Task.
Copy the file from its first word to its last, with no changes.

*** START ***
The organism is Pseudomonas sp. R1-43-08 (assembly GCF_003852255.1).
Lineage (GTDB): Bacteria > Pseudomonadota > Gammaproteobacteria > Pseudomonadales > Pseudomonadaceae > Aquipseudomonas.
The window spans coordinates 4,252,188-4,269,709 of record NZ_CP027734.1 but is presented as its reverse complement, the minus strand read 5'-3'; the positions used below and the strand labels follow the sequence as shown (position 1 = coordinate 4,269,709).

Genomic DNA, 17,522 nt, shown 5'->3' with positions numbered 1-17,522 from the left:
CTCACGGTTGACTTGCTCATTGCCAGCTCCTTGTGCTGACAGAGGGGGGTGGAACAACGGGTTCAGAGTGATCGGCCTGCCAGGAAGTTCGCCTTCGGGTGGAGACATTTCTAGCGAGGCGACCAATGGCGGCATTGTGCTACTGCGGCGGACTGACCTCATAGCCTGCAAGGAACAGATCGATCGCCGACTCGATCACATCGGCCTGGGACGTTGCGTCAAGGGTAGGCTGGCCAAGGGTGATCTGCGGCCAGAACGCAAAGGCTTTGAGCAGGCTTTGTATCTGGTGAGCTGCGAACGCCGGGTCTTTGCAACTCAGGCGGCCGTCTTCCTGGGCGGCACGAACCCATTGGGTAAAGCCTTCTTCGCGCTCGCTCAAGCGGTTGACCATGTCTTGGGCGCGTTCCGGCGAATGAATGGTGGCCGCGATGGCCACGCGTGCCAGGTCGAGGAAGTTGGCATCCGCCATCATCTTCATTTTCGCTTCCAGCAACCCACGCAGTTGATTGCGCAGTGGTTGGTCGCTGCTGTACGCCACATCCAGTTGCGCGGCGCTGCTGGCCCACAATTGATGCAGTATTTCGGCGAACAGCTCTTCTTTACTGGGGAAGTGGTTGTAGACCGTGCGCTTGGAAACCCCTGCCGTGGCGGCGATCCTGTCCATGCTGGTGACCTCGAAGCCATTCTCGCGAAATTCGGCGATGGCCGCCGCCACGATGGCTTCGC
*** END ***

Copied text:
The organism is Pseudomonas sp. R1-43-08 (assembly GCF_003852255.1).
Lineage (GTDB): Bacteria > Pseudomonadota > Gammaproteobacteria > Pseudomonadales > Pseudomonadaceae > Aquipseudomonas.
The window spans coordinates 4,252,188-4,269,709 of record NZ_CP027734.1 but is presented as its reverse complement, the minus strand read 5'-3'; the positions used below and the strand labels follow the sequence as shown (position 1 = coordinate 4,269,709).

Genomic DNA, 17,522 nt, shown 5'->3' with positions numbered 1-17,522 from the left:
CTCACGGTTGACTTGCTCATTGCCAGCTCCTTGTGCTGACAGAGGGGGGTGGAACAACGGGTTCAGAGTGATCGGCCTGCCAGGAAGTTCGCCTTCGGGTGGAGACATTTCTAGCGAGGCGACCAATGGCGGCATTGTGCTACTGCGGCGGACTGACCTCATAGCCTGCAAGGAACAGATCGATCGCCGACTCGATCACATCGGCCTGGGACGTTGCGTCAAGGGTAGGCTGGCCAAGGGTGATCTGCGGCCAGAACGCAAAGGCTTTGAGCAGGCTTTGTATCTGGTGAGCTGCGAACGCCGGGTCTTTGCAACTCAGGCGGCCGTCTTCCTGGGCGGCACGAACCCATTGGGTAAAGCCTTCTTCGCGCTCGCTCAAGCGGTTGACCATGTCTTGGGCGCGTTCCGGCGAATGAATGGTGGCCGCGATGGCCACGCGTGCCAGGTCGAGGAAGTTGGCATCCGCCATCATCTTCATTTTCGCTTCCAGCAACCCACGCAGTTGATTGCGCAGTGGTTGGTCGCTGCTGTACGCCACATCCAGTTGCGCGGCGCTGCTGGCCCACAATTGATGCAGTATTTCGGCGAACAGCTCTTCTTTACTGGGGAAGTGGTTGTAGACCGTGCGCTTGGAAACCCCTGCCGTGGCGGCGATCCTGTCCATGCTGGTGACCTCGAAGCCATTCTCGCGAAATTCGGCGATGGCCGCCGCCACGATGGCTTCGC